Christina Estrada has certainly led an extraordinary life. Born in Santa Monica, California in 1962, she moved to Paris when she was 19 where she rose to international fame as a supermodel. In 1988 she arrived in the UK where her dazzling career continued. But in 2001 she gave it all up to marry Mr Juffali (born in 1955), an extremely successful and wealthy businessman whose family riches stem from the supply of electricity and telecommunications throughout Saudi Arabia.

Adapting Mrs Merton, one might ask, What first attracted Ms Estrada to billionaire Walid Juffali? But it seems they had a genuinely happy marriage. They had a daughter upon whom they both doted. They lived in a Berkshire mansion and assorted second homes – a Venetian palace, a substantial “iceberg” chalet in Gstaad – which they filled with art treasures and antiques they scoured the world to find. He demonstrated his love for her with sensational gifts, on one occasion a large blue diamond thought to be worth £10m.

But in 2014 he divorced her without her knowledge (having married a second wife during 2012).

The case was heard in the Family Division of the High Court in London at the end of June 2016 (sadly in the absence of Mr Juffali who is seriously ill). Mrs Justice Roberts stated in her Judgment that she wouldn’t disagree with the description of the couple’s standard of living as “stratospheric” and “unimaginably high”.

You are probably thinking, Diamonds? The Ritz? A Venetian palace? In what universe does this apply to me or to anyone I know? But pause for a moment and think about it. Ms Estrada gave up her career for her husband, they had a child together, the family enjoyed a certain lifestyle. Doesn’t that apply to a lot of ex wives?

But why was her claim based on “needs” and why were her “needs” so astronomically high?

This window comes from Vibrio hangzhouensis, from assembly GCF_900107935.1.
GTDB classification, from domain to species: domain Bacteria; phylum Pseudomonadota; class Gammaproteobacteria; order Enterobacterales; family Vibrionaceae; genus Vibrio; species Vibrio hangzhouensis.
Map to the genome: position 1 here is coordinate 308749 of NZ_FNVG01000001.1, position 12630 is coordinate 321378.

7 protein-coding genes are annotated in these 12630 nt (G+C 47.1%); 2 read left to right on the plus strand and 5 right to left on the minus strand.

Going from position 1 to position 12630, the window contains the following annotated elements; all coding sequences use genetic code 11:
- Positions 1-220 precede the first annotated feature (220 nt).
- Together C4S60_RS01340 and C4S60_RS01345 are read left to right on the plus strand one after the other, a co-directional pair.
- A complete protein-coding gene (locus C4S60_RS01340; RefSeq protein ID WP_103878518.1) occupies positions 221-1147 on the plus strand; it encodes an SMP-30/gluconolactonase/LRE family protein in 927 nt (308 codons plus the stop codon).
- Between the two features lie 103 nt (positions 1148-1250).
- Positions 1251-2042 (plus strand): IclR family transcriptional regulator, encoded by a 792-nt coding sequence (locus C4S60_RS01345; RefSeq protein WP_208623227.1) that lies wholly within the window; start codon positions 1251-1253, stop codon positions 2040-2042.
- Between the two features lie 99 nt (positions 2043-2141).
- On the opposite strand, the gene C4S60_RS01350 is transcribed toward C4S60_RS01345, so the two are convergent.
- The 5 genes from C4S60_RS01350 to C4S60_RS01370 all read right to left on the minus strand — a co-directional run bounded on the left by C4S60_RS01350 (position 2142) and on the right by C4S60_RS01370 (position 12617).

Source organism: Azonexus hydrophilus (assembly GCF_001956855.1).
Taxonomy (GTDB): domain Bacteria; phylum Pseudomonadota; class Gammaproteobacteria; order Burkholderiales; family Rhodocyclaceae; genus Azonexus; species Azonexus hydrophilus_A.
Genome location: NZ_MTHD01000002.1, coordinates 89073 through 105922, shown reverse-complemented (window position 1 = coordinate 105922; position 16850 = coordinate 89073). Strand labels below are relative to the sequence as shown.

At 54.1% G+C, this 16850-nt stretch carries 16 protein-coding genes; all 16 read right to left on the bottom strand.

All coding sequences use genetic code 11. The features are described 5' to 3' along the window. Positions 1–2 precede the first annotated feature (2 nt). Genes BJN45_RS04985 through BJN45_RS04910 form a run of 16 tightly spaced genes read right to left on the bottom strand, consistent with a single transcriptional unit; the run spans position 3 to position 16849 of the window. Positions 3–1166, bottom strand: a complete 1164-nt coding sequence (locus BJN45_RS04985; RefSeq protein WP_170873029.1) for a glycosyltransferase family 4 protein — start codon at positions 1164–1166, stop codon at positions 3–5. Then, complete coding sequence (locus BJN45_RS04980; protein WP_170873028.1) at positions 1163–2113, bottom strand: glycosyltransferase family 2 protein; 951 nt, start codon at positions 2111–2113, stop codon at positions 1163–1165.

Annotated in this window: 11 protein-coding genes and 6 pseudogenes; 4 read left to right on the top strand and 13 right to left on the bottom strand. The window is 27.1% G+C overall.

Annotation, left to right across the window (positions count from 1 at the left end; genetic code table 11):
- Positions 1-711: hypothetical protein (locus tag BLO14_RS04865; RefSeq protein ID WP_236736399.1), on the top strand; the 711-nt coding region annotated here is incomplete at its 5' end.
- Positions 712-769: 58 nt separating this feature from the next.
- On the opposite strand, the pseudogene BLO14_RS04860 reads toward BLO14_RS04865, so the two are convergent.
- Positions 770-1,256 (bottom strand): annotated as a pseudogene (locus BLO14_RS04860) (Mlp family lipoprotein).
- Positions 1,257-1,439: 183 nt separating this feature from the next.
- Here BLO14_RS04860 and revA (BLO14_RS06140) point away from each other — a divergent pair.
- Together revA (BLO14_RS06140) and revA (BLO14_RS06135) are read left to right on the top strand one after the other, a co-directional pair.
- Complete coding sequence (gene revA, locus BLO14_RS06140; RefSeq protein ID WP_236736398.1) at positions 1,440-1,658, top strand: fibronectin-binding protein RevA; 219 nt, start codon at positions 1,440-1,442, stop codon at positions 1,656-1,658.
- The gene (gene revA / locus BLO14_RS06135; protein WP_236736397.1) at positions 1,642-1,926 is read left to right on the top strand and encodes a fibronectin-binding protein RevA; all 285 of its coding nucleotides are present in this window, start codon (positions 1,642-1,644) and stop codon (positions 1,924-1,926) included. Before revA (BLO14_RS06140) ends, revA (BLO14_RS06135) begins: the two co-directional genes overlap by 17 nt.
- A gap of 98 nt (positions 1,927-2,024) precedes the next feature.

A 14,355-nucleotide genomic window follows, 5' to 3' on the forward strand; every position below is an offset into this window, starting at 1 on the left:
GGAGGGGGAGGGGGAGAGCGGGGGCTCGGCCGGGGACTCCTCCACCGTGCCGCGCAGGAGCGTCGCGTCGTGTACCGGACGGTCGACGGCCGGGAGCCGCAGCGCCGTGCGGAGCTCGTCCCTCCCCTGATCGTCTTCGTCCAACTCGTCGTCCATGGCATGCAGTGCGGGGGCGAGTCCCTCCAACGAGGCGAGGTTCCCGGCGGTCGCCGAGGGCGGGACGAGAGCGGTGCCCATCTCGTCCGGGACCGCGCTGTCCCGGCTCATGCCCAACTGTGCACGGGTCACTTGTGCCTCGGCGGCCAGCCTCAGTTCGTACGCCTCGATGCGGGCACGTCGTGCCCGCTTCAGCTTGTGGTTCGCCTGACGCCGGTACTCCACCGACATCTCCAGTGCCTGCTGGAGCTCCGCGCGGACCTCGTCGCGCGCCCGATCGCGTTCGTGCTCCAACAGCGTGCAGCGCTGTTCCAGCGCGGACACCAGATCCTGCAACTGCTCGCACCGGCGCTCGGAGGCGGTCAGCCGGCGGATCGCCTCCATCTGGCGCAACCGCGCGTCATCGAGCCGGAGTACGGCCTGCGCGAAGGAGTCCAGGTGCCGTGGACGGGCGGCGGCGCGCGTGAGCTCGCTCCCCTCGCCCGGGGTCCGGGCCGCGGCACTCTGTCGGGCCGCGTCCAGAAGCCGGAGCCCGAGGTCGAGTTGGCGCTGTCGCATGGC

The answer is in Section 25 of the Matrimonial Causes Act which sets down the matters to which the court is to have regard and these include the financial resources of the couple, their financial needs, and the standard of living they enjoyed during their marriage.

We have also to consider case law in particular the landmark case of White v White.

This considered Mrs White’s entitlement beyond her immediate needs in the context of assets, in particular two farms, worth in excess of £4m. What is striking about this case is despite Mr White’s claim that he created much of the family’s wealth, the court said the starting point for division was equality.

White v White is probably one of the reasons wives prefer their cases to be heard in this country, and in particular in London, and has no doubt contributed to London gaining the reputation as the “Divorce Capital of the World”.

But there are of course circumstances in which “needs” override equal division. The first is where there isn’t enough to go round, for example where equal division wouldn’t provide enough to house the children.